What Does Color Have to Do With Meeting Productivity? Everything
To stimulate thinking and creativity, make the most of these 5 color-palette pointers.
Remember the last time you planned a meeting in a room with bubble-gum pink walls? Chances are, you haven’t.
But University of Hawaii researcher Kalyan N. Meola knows that color has an effect on both physical and psychological well-being: Red light is stimulating—actually increasing our heart rates, respiration and blood pressure. Blue light has the opposite effect.
Because colors can affect meeting attendees’ moods and productivity, picking your palette can be just as important as selecting seating and snacks.
But don’t fear color, especially if your meeting’s purpose has a creative goal: brainstorming ideas for a new marketing campaign, crafting a strategy to reorganize the company or fleshing out a new brand offering, for instance.
Introducing color provides one of the quickest and simplest ways to create an environment that completely takes participants out of their typical work setting, freeing their imaginations to come up with and share new ideas.
Inspire, Yet Don’t Distract
There isn’t a lot of research in the area of color study, says Stephani Robson, Ph.D., a senior lecturer at the Cornell University School of Hotel Administration. But hands down, she says, the most productive environment is one that provides some degree of stimulation but not distraction.
“Colors can be contrasting—for interest—but should not be clashing or competing, which is distracting,” Robson says. She offers five tips for creating a meeting-productive palette.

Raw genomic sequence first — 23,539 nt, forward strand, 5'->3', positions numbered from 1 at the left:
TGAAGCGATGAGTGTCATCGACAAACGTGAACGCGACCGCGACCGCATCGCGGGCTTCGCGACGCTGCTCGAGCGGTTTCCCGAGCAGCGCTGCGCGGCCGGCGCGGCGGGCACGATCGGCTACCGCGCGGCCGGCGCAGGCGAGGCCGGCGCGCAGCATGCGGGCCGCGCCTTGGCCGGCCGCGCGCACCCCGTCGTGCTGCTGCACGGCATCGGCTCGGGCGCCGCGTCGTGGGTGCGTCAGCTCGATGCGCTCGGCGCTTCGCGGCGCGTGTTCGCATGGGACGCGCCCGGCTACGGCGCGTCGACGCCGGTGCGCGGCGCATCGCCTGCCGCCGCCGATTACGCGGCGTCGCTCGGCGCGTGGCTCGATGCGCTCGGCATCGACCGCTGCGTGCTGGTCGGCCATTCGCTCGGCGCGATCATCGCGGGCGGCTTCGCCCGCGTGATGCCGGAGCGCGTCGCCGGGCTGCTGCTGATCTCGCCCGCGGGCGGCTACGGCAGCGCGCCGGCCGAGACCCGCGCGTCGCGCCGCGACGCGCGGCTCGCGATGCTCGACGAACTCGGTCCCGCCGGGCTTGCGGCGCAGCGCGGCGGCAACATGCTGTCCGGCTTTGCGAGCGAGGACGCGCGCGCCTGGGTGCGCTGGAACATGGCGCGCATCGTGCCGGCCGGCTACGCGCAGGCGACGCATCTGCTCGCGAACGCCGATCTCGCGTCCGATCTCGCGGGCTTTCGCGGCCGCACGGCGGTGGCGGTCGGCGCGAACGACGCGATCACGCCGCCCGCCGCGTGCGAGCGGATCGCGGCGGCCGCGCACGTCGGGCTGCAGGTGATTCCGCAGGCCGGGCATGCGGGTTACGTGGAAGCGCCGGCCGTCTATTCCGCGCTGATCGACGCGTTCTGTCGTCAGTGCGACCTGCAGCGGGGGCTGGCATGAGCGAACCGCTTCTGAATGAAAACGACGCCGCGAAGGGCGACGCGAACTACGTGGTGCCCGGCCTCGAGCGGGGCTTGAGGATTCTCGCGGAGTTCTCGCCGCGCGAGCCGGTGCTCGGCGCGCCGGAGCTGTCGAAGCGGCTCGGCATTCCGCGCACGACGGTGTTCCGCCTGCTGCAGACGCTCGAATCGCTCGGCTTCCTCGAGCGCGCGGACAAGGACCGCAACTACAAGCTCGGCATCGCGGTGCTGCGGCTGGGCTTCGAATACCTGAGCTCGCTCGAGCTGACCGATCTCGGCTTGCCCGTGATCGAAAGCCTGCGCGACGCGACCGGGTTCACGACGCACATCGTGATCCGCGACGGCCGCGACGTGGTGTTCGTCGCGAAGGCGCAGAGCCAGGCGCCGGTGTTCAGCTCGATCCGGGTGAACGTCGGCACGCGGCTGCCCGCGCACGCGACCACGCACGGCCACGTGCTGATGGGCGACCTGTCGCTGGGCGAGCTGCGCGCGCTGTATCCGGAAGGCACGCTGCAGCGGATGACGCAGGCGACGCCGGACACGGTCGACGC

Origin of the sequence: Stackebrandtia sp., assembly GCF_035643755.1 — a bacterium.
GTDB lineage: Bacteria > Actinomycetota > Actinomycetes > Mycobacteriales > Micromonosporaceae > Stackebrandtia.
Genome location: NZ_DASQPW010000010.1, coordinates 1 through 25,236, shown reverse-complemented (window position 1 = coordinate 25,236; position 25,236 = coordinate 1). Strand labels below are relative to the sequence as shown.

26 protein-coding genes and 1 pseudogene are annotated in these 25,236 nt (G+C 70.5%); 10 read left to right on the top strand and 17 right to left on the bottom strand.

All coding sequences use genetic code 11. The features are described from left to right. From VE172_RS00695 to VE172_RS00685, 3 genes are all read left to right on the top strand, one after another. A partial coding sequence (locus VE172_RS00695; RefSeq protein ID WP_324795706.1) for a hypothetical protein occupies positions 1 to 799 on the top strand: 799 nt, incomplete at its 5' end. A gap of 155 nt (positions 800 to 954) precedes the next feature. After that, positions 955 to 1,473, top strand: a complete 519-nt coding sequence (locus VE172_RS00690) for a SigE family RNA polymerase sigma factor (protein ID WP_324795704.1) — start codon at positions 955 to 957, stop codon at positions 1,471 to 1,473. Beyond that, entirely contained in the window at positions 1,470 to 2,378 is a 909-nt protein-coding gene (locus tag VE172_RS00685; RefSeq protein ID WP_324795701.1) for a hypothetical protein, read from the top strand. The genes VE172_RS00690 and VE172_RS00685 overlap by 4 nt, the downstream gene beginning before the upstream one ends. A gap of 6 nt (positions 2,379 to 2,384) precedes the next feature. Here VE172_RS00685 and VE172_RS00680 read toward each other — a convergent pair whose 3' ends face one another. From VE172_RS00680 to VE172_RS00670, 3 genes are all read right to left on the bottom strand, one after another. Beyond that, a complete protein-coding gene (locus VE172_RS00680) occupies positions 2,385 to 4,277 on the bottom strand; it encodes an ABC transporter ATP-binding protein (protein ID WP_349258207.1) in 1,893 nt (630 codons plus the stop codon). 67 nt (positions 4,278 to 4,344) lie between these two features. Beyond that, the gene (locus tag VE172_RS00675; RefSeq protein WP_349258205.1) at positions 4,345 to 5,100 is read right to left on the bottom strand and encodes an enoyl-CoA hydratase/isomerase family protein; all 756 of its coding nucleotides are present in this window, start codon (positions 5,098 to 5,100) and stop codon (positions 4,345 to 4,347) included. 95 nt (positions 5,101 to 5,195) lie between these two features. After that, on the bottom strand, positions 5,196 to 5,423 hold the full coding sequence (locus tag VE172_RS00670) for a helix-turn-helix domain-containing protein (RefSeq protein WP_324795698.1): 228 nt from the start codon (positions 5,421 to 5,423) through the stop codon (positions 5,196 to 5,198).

- Know your audience. Before you spin your color wheel, understand your group. For example, in North American culture, red carries quite a different meaning (dangerous and forbidden) than it does in Chinese culture (joy and luck).
- Be practical. Pure white and pure black look sharp, but both colors show damage quickly, and white often feels sterile and cold. Instead, try either as an accent.
- Add a little pop. Try more saturated colors—think bright—in breakout spaces and boardrooms to create high contrast.
- Make time fly. There is some evidence that people think time passes faster in a red room versus a blue room.
- Be on the leading edge: Right now at events, Robson says, the hot color trends include chocolate brown with accents of pale blue, ivory and metallic; neutrals, especially in gray; accents in lime green or rich purple; and an emphasis on geometric forms.
Keep in mind that people all respond to colors differently, Robson says. “That’s why you have to adjust for different demographics and events.” And, she adds, don’t forget lighting levels; lighting often leads meeting space designers “to lean toward warm neutrals—to keep shine to a minimum.”
And what about that bubble-gum pink? Feng shui experts anoint it for being amazingly soothing and therefore ideal for a networking cocktail hour after a long afternoon of brainstorming in a meeting space infused with vital oranges and fresh-feeling greens.